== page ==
Thanks for all the great ideas. I've already been shopping EPIRBs, PFDs, weather gear">Foul Weather gear, chart programs, GPS units, harness systems etc. I learned to navigate using DR and celestial, so a GPS unit would be quite the luxury, although I'm pretty sure I wouldn't trust it. ever. plus I like the idea of having a chart with your route plotted on it so you can see where you've been... 10, 20, 40 years from now. I wish my mom had her old charts from our trips. I also never had roller furling, which I think this boat has. I grew up old school with a hank on jib. Don't tell my husband, but I would love an all girl trip. Talk about mother daughter bonding time! It will be nice though to have him join us for 3-4 days at a time to be able to take a rest from the always on duty that comes with being a single parent. I'm also worried that I'll just never want to come back.

I have no experience in the Gulf. I also wouldn't hesitate to find a marina and leave the boat in case of a tropical storm. And around here, squalls can pop up completely unpredicted, which I suspect is probably the case in the Gulf too where you have potentially cooler air masses, warm water and warm air masses colliding. If we do it, there will not be a timetable, and hopefully we can do a fair amount of siteseeing to make the most of our trip.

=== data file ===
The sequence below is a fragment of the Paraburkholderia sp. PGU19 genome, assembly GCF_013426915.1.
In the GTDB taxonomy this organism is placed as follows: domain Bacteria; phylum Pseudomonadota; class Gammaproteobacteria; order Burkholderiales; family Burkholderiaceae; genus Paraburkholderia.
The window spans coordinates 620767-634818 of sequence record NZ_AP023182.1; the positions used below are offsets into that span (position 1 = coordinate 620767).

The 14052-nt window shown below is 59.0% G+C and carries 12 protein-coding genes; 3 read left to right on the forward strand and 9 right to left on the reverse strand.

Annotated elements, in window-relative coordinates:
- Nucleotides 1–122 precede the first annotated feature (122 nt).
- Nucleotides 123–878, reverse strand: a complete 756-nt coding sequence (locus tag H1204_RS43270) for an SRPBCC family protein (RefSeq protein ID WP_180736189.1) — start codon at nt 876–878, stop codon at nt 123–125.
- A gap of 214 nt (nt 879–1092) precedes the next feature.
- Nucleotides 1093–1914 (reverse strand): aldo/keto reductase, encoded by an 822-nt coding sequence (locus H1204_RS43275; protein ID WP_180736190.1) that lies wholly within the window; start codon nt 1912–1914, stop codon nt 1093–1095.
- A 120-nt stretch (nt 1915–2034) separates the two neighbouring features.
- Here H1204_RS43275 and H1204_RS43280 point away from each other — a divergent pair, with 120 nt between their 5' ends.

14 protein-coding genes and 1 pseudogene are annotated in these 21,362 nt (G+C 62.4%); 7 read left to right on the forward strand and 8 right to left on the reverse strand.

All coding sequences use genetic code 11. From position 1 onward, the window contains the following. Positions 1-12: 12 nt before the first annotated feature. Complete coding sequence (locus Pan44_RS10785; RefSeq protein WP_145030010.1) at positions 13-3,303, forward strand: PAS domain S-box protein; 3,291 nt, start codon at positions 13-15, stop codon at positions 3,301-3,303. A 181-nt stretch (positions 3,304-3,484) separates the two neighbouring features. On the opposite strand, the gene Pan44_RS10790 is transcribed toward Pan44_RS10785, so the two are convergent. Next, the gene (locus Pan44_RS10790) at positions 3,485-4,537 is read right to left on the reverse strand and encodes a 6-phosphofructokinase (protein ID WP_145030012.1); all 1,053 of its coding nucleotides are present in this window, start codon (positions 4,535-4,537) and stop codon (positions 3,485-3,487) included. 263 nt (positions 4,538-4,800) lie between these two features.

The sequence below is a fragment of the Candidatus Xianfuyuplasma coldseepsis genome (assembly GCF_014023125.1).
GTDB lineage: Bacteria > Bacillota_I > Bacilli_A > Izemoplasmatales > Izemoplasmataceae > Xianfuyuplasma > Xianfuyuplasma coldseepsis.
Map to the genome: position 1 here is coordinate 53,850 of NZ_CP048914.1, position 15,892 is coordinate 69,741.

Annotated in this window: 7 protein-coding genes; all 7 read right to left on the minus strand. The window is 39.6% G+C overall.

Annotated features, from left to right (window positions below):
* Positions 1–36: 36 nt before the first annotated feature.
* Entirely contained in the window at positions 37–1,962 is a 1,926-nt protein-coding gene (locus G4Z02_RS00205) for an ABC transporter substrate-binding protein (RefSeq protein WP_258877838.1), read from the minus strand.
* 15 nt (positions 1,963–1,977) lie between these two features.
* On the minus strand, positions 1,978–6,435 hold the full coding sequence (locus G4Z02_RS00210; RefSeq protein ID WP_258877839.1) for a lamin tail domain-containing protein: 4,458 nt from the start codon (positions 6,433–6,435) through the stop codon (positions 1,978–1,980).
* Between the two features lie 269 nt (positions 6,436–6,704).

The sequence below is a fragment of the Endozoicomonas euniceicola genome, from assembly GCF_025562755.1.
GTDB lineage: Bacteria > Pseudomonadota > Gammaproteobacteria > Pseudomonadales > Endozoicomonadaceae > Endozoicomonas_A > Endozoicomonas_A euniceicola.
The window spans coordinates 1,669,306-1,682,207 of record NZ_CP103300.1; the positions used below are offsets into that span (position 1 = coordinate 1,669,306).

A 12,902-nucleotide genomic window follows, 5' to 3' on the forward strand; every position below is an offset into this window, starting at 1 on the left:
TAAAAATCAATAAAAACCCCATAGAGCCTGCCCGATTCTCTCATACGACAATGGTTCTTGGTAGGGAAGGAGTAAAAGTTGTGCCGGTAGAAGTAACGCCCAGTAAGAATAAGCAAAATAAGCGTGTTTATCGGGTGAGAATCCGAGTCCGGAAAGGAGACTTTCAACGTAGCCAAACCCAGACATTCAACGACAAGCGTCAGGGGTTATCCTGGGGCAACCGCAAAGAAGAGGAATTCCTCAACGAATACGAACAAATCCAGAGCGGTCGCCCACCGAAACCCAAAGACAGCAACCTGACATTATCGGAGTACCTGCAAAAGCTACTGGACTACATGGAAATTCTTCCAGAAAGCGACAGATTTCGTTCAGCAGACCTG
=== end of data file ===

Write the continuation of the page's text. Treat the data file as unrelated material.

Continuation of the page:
Are there places on the gulf coast where there is not a port within a day sail? it didn't look that way to me, it kinda looks like there are nooks and crannies all along the Florida coast, with reassuring names like Alligator Point and Alligator Harbor. Also, this particular boat has already made the trip from the Atlantic coast (GA) to the gulf, through Lake Okeechobee, so that route is an option (but then I would miss the keys)!
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Old 29-07-2015, 12:09   #8
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Re: Ahoy from NC

Hi Cary.

What follows is written in a friendly tone of voice. I have bolded some important points to make it easier to read. I took some time to write these things down, because I think you have a GREAT opportunity ahead of you with your possible voyage with your daughter. It is truly the kind of thing I would enjoy doing if I had a child that age.

I have a few more tips for you. These are based on your specific situation and tailored to your experience level (with boats and on that kind of boat) and most importantly because you might be single handing (with a 7 year old child as passenger).